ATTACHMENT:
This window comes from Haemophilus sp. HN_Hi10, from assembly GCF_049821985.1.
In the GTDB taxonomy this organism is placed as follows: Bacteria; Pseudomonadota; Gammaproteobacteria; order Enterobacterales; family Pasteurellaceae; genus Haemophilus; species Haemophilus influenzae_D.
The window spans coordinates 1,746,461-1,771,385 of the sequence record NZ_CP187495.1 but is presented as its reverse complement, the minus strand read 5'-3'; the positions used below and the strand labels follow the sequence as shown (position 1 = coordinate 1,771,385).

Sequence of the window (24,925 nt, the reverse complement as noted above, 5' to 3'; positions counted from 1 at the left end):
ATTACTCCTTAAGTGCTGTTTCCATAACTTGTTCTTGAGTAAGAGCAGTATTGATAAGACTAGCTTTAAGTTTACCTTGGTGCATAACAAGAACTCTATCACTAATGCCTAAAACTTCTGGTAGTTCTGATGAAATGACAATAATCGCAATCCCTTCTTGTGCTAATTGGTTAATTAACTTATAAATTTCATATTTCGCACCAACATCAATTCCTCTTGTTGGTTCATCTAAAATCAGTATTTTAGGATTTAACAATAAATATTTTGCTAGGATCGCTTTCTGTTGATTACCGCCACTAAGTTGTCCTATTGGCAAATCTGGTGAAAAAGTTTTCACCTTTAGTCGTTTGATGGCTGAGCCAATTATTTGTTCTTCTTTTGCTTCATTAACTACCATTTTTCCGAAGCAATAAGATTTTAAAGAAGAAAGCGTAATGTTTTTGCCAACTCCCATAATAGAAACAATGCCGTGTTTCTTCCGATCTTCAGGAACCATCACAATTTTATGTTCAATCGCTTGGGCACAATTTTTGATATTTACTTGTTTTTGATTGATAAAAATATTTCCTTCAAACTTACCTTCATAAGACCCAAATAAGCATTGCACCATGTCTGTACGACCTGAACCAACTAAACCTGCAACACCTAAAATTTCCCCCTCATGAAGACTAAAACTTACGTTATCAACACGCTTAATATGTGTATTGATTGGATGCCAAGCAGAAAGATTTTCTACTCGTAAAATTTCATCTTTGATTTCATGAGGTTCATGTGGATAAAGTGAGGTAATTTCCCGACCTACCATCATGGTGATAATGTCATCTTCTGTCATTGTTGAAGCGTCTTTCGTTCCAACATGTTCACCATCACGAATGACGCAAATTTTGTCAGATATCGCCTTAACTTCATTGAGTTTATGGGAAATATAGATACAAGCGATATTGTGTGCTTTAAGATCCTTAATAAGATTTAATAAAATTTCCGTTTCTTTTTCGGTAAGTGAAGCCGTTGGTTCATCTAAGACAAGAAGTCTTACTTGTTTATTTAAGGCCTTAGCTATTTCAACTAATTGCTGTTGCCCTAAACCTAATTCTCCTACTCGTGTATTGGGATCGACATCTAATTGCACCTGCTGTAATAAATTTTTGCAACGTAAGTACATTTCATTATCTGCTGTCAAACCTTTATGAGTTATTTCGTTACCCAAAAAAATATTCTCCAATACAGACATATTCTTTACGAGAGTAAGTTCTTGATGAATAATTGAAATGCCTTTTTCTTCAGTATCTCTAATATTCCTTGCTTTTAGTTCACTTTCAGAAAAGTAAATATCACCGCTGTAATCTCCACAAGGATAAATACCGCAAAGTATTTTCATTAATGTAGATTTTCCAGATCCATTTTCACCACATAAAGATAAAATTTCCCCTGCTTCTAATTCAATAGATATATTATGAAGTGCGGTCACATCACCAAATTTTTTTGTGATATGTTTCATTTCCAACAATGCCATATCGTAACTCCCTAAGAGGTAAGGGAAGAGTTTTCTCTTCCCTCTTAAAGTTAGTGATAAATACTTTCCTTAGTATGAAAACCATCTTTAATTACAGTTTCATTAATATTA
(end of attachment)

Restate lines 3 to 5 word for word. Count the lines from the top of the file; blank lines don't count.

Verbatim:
The window spans coordinates 1,746,461-1,771,385 of the sequence record NZ_CP187495.1 but is presented as its reverse complement, the minus strand read 5'-3'; the positions used below and the strand labels follow the sequence as shown (position 1 = coordinate 1,771,385).

Sequence of the window (24,925 nt, the reverse complement as noted above, 5' to 3'; positions counted from 1 at the left end):
ATTACTCCTTAAGTGCTGTTTCCATAACTTGTTCTTGAGTAAGAGCAGTATTGATAAGACTAGCTTTAAGTTTACCTTGGTGCATAACAAGAACTCTATCACTAATGCCTAAAACTTCTGGTAGTTCTGATGAAATGACAATAATCGCAATCCCTTCTTGTGCTAATTGGTTAATTAACTTATAAATTTCATATTTCGCACCAACATCAATTCCTCTTGTTGGTTCATCTAAAATCAGTATTTTAGGATTTAACAATAAATATTTTGCTAGGATCGCTTTCTGTTGATTACCGCCACTAAGTTGTCCTATTGGCAAATCTGGTGAAAAAGTTTTCACCTTTAGTCGTTTGATGGCTGAGCCAATTATTTGTTCTTCTTTTGCTTCATTAACTACCATTTTTCCGAAGCAATAAGATTTTAAAGAAGAAAGCGTAATGTTTTTGCCAACTCCCATAATAGAAACAATGCCGTGTTTCTTCCGATCTTCAGGAACCATCACAATTTTATGTTCAATCGCTTGGGCACAATTTTTGATATTTACTTGTTTTTGATTGATAAAAATATTTCCTTCAAACTTACCTTCATAAGACCCAAATAAGCATTGCACCATGTCTGTACGACCTGAACCAACTAAACCTGCAACACCTAAAATTTCCCCCTCATGAAGACTAAAACTTACGTTATCAACACGCTTAATATGTGTATTGATTGGATGCCAAGCAGAAAGATTTTCTACTCGTAAAATTTCATCTTTGATTTCATGAGGTTCATGTGGATAAAGTGAGGTAATTTCCCGACCTACCATCATGGTGATAATGTCATCTTCTGTCATTGTTGAAGCGTCTTTCGTTCCAACATGTTCACCATCACGAATGACGCAAATTTTGTCAGATATCGCCTTAACTTCATTGAGTTTATGGGAAATATAGATACAAGCGATATTGTGTGCTTTAAGATCCTTAATAAGATTTAATAAAATTTCCGTTTCTTTTTCGGTAAGTGAAGCCGTTGGTTCATCTAAGACAAGAAGTCTTACTTGTTTATTTAAGGCCTTAGCTATTTCAACTAATTGCTGTTGCCCTAAACCTAATTCTCCTACTCGTGTATTGGGATCGACATCTAATTGCACCTGCTGTAATAAATTTTTGCAACGTAAGTACATTTCATTATCTGCTGTCAAACCTTTATGAGTTATTTCGTTACCCAAAAAAATATTCTCCAATACAGACATATTCTTTACGAGAGTAAGTTCTTGATGAATAATTGAAATGCCTTTTTCTTCAGTATCTCTAATATTCCTTGCTTTTAGTTCACTTTCAGAAAAGTAAATATCACCGCTGTAATCTCCACAAGGATAAATACCGCAAAGTATTTTCATTAATGTAGATTTTCCAGATCCATTTTCACCACATAAAGATAAAATTTCCCCTGCTTCTAATTCAATAGATATATTATGAAGTGCGGTCACATCACCAAATTTTTTTGTGATATGTTTCATTTCCAACAATGCCATATCGTAACTCCCTAAGAGGTAAGGGAAGAGTTTTCTCTTCCCTCTTAAAGTTAGTGATAAATACTTTCCTTAGTATGAAAACCATCTTTAATTACAGTTTCATTAATATTA